MitiS Talks Transmuting Classical Piano 'Foundations' into Electronic Artistry
Pennsylvania native drops new EP and reflects on his dance music emergence.
As a classically trained pianist turned electronic producer, MitiS has an inherent approach to making music that is uniquely his own.
It’s highly likely that 25-year-old -- born Joseph Torre -- is the only artist in the scene whose musical repertoire has taken him from the stage of Carnegie Hall to the basement of The Lizard Lounge, and he may forever be the only producer who can make such a claim.
His latest offering Foundations EP takes us back to his elegant, melodic roots infusing house and dubstep grooves with a texture immediately identifiable as the MitiS touch.
“Foundations is going backwards in terms of musicality,” says Torre. “It’s straight melody. I chose the title for the EP because I’m going back to the foundations of what made MitiS MitiS. I used to not care about how something was labeled in terms of genre, so I’m getting back to that.”
His first major break came with the release of his Born EP in 2013, written about the birth of his son. Where a less dedicated artist might have given up on music and gotten a “real job” upon learning he was going to become a father at such a young age, Torre hunkered down and made a record that put him on the map. Since then, he’s put out 3 other EP’s and a string of singles that he says were more commercial-minded than true to his personal taste and musical sensibilities, a bold yet deeply humble admission from any artist.
“As I’ve been going along I found myself getting caught up in structuring my songs to be played in the club. Trying to make music for DJing has taken a toll on me the last 3 years. Foundations is still club-friendly but it’s more about making your mind vibe and chill rather than engineering hype,” he explains.
Torre stepped out of the piano recital and competition circuit into the rave in 2009 when he attended the Starscape Festival in Baltimore. He’d been dabbling in old Tiesto and ATB, where he developed his love of pretty trance and house sounds, but it was Bassnectar’s set at Starscape that changed his life forever.“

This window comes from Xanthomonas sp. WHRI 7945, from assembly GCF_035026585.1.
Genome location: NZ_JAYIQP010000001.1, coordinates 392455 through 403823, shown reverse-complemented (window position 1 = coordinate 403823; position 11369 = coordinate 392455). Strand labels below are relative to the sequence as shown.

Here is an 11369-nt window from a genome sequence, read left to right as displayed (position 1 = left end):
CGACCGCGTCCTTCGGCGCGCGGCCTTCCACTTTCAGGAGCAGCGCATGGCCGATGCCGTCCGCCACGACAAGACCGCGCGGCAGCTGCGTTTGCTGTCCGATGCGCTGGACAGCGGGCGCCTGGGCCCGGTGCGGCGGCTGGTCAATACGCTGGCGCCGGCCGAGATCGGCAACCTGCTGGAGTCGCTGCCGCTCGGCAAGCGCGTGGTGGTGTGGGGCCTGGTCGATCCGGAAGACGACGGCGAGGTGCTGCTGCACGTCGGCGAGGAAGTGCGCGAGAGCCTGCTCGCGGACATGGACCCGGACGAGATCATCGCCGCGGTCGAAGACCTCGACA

That’s when I got into bass music and understood what it was about. I thought ok, I’m a pianist and I love playing and making music, I just need to be writing more. I kept on with the classical compositions for awhile because I’d invested so much time and energy into it, but I was getting pulled more into production. I started with Garage Band.”
After a year or so he graduated to Reason, adopted the moniker MitiS in late 2012, and the rest is history. Torre’s next big adventure has already consumed him as he prepares to unleash a whole new live show in late 2016. "So far my shows have just been a DJ set. But now I have the opportunity with this release to change that up so when you come to a MitiS show you’re going to hear all MitiS music and it’s going to be a journey through melody. I don’t want to say too much except that I’ve wanted to go live in my shows for a long time, growing up a classical performer I loved playing live and I’m ready to get back to that.”
Til then, we’ll have to soak up the live elements of MitiS on the new EP. The title track ‘Foundations’, featuring vocals from Adara, boasts a re-sampled guitar sound purely for atmospheric reasons creating a warm, lush backdrop for the vocals and beat. “Whenever you put an acoustic sound on an electronic production, everyone knows it because it’s a completely different texture – it changes everything. I reversed the guitar sound so it sounds completely different, almost like a bell, so instead of being in your face it sets the mood.”
And moody it is, beginning with the first instrumental track ’01.16.2016’ that kicks off the Foundations journey in an other-worldly realm, sounding like a cross between a movie score and a church hymn. Torre’s piano playing is the thread tying each song together, and not just from this EP but his career as a whole. Long time fans will be thrilled by his returning to his classical-driven sound and new listeners will get to discover the real MitiS for the first time.
“I think every artist struggles with what the mainstream is doing and you can end up subconsciously moving towards that,” he says. “Going backwards isn’t always a bad thing.”